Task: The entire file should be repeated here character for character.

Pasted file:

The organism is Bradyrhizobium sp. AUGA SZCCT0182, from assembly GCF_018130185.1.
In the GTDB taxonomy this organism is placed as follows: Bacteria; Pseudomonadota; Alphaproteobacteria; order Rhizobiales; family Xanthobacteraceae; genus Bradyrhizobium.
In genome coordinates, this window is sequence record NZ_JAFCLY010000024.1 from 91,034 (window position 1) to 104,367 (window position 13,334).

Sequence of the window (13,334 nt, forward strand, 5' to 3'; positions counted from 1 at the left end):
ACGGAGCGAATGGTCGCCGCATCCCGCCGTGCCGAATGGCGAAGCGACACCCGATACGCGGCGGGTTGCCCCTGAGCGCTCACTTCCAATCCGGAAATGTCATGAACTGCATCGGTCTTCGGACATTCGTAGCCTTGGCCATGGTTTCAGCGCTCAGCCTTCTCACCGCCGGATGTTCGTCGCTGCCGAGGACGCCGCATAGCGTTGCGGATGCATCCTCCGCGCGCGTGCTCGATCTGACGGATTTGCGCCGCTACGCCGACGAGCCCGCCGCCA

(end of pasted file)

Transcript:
The organism is Bradyrhizobium sp. AUGA SZCCT0182, from assembly GCF_018130185.1.
In the GTDB taxonomy this organism is placed as follows: Bacteria; Pseudomonadota; Alphaproteobacteria; order Rhizobiales; family Xanthobacteraceae; genus Bradyrhizobium.
In genome coordinates, this window is sequence record NZ_JAFCLY010000024.1 from 91,034 (window position 1) to 104,367 (window position 13,334).

Sequence of the window (13,334 nt, forward strand, 5' to 3'; positions counted from 1 at the left end):
ACGGAGCGAATGGTCGCCGCATCCCGCCGTGCCGAATGGCGAAGCGACACCCGATACGCGGCGGGTTGCCCCTGAGCGCTCACTTCCAATCCGGAAATGTCATGAACTGCATCGGTCTTCGGACATTCGTAGCCTTGGCCATGGTTTCAGCGCTCAGCCTTCTCACCGCCGGATGTTCGTCGCTGCCGAGGACGCCGCATAGCGTTGCGGATGCATCCTCCGCGCGCGTGCTCGATCTGACGGATTTGCGCCGCTACGCCGACGAGCCCGCCGCCA